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This sculpture was made of 500 kg. of UXO, including cluster bombs, “in memory of those who have been injured, killed or lost loves ones from UXO.” – Anousone Vong Aphay – local artist – 2008.

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Among the many excellent displays is the list of countries who have signed the CCM (Convention on Cluster Munitions) International Treaty. Among countries notably absent from the list is the United States.

Moving on to the slightly absurd – we visited the Buddha Park, a monument to concrete craziness, about an hour out of town. It is far from being a sacred site – more of an Asian theme park – with themes of lust, sex, domination and excess – all enjoyed with flute music wafting over the bamboo fence.

The Big Giant Pumpkin greeted us first –  we had to squat down and squeeze through the gaping mouth to climb inside, walk around three levels and finally reach the top. Safety was at no time a consideration in the building of this monstrosity, but…it made a grand spot for endless selfies.

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Lots of fun wandering around the park for about an hour.

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And then…our reality took a bit of a shift. We wanted to head south from Vientiane to Pakse,  enroute to the 4000 islands. The only affordable travel option was a sleeper bus leaving Vientiane at 8:00 pm, arriving in Pakse at 7:00 am. The bus consists of two levels of bunks, and if you are not intimately associated with your sleeping partner before the ride, you will be after, as the bunks are cozy. We got a lower bunk, two pillows and two blankets. I tried not to think about bed bugs, head lice and long-living bacteria. Armed with our sandwiches and water, we settled in, and surprisingly, we slept quite well.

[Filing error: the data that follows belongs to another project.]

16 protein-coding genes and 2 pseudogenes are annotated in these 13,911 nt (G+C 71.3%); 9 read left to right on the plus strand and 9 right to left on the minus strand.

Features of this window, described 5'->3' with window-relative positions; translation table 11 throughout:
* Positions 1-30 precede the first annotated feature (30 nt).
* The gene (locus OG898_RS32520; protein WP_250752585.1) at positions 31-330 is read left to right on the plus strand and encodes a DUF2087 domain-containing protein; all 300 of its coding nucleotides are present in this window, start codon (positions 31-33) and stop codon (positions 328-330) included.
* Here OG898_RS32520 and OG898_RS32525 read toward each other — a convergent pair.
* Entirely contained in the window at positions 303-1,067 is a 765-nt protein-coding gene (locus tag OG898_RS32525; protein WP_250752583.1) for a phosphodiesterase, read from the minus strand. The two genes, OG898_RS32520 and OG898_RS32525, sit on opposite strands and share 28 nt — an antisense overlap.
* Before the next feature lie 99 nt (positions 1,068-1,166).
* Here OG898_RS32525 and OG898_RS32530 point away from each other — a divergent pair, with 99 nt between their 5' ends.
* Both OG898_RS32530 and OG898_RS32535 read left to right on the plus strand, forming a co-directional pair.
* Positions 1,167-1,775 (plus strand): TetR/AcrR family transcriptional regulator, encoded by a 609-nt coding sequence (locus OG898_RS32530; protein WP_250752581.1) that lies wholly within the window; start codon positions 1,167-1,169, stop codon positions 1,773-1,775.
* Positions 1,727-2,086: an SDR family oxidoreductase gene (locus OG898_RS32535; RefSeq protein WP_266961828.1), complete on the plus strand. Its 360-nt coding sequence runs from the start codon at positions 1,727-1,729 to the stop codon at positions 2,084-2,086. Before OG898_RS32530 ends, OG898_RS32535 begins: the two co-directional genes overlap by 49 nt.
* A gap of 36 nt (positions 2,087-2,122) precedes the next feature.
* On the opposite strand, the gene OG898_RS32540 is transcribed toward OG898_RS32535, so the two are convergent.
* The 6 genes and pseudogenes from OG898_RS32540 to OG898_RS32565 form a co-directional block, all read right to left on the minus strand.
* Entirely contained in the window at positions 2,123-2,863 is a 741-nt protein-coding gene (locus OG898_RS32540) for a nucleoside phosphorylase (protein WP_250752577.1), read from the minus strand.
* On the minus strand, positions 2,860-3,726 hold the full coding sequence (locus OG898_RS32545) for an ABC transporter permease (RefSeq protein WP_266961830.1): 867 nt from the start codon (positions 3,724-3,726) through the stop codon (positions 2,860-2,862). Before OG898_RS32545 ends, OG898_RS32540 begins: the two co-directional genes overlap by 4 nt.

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The next morning, we transferred to a regular bus for our three-hour ride to the 4000 islands, and that is when tragedy struck.  Our bus driver had been driving carefully and we were about 10 km. away from our final destination. Suddenly the driver hit the horn, hit the brakes and swerved, but could not avoid the motorcycle that pulled out in front of him.

Our bus slid sideways down the hillside, but came to a stop at quite an angle without tipping over. One of the passengers broke the back window and climbed out, followed by two or three others. The front door was jammed so it was a bit intense, but they managed to pry it open. Slowly we made our way out.  Our first reaction was relief  at being off the bus safely, but then we began to realize how serious the accident was.

A man carried the body of a small child, and three men carried the lifeless and bleeding body of a woman and put both of them in the back of a truck. Apparently the motorcycle came up from a side road and just drove across the highway without looking.The driver was pinned under the front of the bus – one of his feet was severed. A couple of passengers were trying to administer CPR, but it was pointless. Someone brought a blanket and put it over his head.

There was a house with several people standing outside, and we felt they must have been related. One of the women was shrieking with the most raw grief and anguish – I will never forget that sound.

We were all in shock  as we began to understand the severity of the accident. It will take a  long time to process.  I will remember the cracked windshield, the pools of blood, the little hat on the road. There is no sense to be made of this – no lesson learned.